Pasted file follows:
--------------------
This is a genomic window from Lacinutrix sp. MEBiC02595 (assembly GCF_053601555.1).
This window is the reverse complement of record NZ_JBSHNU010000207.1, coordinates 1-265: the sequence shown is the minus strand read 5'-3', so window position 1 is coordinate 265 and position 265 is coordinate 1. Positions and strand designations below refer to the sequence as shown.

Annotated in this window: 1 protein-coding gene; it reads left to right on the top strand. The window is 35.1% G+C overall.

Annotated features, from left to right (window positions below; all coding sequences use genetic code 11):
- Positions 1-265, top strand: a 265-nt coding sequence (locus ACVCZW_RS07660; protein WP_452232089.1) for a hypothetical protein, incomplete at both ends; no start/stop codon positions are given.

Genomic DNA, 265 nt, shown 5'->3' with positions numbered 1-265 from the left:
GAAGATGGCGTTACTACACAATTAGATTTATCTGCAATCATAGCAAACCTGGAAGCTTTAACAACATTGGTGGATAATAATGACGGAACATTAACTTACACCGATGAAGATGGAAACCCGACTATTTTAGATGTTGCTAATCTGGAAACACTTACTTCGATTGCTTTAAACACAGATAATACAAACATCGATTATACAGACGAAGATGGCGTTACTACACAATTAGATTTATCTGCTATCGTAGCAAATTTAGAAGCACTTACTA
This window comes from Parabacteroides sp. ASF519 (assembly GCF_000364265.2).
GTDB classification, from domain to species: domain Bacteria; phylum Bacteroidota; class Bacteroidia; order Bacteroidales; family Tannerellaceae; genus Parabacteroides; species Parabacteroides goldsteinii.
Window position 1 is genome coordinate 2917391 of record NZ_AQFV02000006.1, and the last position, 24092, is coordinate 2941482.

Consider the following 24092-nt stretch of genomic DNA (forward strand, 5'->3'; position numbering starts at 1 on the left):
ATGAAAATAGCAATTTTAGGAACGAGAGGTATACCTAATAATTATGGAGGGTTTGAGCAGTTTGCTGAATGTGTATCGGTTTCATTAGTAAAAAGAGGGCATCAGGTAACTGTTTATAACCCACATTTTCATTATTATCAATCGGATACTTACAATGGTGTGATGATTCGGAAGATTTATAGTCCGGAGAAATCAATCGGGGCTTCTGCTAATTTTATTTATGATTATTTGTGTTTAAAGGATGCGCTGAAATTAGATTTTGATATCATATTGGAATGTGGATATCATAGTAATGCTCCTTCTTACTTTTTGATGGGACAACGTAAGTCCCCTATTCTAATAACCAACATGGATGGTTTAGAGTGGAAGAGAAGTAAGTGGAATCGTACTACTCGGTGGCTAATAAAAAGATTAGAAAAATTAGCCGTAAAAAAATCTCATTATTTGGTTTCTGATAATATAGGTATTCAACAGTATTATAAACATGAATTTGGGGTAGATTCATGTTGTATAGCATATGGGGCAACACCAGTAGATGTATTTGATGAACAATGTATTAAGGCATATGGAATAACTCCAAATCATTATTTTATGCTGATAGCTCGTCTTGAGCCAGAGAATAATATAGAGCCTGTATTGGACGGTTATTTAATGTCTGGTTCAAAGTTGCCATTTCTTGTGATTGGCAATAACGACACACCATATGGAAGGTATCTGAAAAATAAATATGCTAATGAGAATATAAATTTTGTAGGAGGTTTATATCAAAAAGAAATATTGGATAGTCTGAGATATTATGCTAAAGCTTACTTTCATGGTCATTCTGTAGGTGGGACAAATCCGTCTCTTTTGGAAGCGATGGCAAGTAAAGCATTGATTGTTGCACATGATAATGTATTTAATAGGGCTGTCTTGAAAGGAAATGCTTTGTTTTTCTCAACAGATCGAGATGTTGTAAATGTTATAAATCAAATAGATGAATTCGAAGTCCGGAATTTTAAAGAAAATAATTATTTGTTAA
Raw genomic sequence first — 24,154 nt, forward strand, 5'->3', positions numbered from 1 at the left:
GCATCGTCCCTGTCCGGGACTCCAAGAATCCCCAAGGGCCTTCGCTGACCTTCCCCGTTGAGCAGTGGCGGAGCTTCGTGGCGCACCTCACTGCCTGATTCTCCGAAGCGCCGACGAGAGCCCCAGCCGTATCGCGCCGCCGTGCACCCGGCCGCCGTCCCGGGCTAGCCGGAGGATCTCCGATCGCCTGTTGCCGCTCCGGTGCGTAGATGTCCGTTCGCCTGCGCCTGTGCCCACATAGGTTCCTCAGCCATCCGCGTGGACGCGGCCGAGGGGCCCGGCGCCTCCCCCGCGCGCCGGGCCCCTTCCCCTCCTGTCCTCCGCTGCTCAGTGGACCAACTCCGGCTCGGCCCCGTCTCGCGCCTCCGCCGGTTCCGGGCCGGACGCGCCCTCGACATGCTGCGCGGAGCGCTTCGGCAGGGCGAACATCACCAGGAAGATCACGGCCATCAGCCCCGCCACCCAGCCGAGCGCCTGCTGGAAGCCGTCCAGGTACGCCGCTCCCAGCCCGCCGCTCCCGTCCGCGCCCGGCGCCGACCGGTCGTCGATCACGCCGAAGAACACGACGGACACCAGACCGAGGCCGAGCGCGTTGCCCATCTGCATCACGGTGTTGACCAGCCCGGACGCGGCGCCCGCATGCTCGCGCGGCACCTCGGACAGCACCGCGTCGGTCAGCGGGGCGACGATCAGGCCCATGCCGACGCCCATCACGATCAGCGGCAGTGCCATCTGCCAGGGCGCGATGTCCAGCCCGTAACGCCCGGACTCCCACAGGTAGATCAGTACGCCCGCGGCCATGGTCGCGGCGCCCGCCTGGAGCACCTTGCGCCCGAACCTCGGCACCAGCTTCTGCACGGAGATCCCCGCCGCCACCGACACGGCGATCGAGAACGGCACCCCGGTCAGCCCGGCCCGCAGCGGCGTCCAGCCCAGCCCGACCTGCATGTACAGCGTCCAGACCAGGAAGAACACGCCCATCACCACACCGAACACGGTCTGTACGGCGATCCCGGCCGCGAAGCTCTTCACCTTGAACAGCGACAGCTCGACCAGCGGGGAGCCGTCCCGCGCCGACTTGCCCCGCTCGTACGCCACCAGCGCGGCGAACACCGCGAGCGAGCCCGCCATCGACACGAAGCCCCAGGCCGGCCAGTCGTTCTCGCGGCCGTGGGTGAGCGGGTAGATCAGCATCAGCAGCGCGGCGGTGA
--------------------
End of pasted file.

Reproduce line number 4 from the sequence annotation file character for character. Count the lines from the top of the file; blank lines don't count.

Annotated features, from left to right (window positions below; all coding sequences use genetic code 11):